Recientemente os recomendamos el libro Predictably Irrational, del economista conductual Dan Ariely, dado que su visión sobre cómo tomamos decisiones se nos antoja muy relevante para todo aquel que se dedique a la investigación de mercados… En esta misma línea Tom Anderson, de Anderson Analytics, profundiza en esta relación (investigación de mercados - economía conductual) desde su blog Next Gen Market Research:
- Tom Anderson: Thinking about this specifically in terms of market research, we often incentivize people for participating in survey research or focus groups. We might pay from nothing to $15 to take a survey or as much as $200 to participate in a focus group. We know incentives can influence results, but perhaps this is having more of an impact than we think?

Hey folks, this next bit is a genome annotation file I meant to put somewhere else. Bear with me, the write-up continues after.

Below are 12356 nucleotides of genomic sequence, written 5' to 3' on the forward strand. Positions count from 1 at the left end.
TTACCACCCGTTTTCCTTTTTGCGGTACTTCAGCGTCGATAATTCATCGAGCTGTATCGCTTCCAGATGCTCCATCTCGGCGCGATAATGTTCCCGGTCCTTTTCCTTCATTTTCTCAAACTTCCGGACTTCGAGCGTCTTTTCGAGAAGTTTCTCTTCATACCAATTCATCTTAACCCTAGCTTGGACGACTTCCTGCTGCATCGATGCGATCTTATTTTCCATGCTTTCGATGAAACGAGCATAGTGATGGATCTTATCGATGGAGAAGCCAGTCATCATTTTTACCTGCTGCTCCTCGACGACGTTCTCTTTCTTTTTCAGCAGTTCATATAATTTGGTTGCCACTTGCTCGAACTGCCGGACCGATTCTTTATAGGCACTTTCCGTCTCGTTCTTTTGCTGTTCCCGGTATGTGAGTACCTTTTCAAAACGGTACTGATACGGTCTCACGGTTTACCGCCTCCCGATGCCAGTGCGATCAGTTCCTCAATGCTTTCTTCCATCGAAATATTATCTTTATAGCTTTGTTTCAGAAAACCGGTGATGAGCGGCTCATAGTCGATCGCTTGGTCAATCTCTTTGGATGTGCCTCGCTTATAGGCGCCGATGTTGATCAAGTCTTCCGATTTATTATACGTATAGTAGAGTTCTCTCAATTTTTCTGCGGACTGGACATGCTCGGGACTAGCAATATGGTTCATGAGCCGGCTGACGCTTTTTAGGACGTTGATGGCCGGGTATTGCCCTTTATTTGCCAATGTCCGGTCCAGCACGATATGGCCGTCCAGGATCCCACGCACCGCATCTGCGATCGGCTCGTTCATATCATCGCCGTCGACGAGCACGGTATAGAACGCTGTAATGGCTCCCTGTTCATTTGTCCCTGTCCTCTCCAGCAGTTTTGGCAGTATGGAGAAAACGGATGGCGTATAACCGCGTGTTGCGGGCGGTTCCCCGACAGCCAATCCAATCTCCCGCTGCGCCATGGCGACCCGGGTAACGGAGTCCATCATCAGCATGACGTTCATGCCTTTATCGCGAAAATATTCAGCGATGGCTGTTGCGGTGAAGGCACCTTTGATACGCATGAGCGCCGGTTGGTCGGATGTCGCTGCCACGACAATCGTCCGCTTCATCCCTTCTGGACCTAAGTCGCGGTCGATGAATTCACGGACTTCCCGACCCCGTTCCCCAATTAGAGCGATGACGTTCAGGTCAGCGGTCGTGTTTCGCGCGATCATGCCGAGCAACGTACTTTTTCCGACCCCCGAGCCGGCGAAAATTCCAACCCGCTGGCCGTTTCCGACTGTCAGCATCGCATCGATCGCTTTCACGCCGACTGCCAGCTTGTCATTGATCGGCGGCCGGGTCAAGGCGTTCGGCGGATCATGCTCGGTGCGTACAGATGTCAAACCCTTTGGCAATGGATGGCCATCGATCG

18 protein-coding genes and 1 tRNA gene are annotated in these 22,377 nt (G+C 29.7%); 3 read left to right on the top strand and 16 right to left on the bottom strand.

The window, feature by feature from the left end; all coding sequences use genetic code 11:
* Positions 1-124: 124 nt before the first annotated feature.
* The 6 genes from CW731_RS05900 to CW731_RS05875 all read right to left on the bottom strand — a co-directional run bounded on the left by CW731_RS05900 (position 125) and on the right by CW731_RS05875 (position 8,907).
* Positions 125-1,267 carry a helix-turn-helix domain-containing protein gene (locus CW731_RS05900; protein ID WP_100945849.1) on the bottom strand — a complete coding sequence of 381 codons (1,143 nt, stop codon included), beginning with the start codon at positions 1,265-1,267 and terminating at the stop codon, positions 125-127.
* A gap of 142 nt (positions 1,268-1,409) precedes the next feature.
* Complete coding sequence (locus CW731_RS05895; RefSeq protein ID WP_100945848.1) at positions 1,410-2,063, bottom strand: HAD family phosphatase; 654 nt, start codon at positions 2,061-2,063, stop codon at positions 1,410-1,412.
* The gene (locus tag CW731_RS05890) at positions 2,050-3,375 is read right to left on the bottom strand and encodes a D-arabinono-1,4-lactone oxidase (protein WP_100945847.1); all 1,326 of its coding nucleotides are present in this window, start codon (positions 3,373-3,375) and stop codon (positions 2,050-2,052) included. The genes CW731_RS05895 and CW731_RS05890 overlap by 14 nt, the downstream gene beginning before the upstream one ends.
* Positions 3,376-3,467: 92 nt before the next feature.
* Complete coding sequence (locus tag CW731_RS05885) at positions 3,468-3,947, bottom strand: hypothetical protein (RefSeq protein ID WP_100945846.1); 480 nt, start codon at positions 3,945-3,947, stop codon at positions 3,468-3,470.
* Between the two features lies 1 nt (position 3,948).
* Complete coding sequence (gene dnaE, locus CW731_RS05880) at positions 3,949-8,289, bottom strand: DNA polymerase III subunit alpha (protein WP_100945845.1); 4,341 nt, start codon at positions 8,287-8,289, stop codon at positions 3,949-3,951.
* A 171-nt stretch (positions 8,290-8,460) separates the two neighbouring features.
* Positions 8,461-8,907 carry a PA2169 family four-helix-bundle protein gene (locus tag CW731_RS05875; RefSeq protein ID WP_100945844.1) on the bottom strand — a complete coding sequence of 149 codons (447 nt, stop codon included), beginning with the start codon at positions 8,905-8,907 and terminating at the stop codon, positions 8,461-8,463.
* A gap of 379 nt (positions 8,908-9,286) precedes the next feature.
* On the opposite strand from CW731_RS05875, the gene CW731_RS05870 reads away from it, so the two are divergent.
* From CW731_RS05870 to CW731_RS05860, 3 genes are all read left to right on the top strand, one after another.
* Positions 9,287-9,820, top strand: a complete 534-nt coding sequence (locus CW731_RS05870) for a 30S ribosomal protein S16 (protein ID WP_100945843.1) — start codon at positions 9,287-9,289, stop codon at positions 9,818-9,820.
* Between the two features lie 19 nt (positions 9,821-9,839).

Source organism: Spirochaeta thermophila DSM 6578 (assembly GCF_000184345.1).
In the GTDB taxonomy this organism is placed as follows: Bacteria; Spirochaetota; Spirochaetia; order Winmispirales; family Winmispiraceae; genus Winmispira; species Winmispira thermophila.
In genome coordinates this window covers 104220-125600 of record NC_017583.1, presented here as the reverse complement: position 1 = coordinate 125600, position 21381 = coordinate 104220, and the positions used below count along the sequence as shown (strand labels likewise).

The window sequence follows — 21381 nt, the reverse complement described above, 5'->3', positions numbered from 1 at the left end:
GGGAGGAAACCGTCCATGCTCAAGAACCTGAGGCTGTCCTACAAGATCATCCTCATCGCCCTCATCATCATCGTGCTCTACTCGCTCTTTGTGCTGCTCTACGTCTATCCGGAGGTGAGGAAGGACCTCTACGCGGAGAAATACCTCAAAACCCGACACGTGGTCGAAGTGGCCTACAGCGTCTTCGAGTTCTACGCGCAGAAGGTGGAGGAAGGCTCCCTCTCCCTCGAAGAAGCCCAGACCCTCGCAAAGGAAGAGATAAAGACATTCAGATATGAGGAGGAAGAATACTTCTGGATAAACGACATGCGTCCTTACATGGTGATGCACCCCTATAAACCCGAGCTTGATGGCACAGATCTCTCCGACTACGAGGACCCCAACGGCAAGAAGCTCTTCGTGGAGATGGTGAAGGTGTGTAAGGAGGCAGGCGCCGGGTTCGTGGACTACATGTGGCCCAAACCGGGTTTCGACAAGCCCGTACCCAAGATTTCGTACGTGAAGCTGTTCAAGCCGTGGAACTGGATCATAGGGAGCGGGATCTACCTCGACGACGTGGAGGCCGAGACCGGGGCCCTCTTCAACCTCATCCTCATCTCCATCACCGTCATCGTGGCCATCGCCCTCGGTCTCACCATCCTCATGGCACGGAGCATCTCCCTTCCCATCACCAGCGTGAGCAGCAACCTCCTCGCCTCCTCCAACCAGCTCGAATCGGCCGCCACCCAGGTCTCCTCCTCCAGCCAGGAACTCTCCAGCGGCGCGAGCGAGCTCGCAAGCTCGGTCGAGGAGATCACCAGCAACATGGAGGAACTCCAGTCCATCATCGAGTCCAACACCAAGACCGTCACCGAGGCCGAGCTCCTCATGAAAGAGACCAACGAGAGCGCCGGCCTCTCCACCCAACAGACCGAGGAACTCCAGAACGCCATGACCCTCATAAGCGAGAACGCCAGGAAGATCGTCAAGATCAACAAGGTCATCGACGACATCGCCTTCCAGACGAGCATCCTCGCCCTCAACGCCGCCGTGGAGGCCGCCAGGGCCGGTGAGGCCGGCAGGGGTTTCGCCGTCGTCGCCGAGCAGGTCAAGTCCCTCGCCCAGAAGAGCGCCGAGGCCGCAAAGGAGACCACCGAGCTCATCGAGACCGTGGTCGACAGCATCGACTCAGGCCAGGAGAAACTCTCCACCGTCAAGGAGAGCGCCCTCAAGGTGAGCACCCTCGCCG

- Dan Ariely: When people are paid money, they’re going to feel some obligation to the researcher who gave them this gift. We should particularly worry about his in the domain of focus groups - when the amounts are larger, and there is also a direct relationship to the person paying them, I suspect that this can further get people to do what they think is pleasing for the research entity. (…) I think there is something intoxicating and fulfilling about focus groups. When you do a study or survey you are able to extract hard numbers .6 or 35%, for example. But focus groups give sentences or testimonials “I like using this product because…” Since we are all storytellers in basic ways, marketers can include such sentences on their PowerPoint slides and present it upper management. The fact that they have this sentences also gives marketers in the organization confidence that they have a sense of what is going on, which is not necessarily true.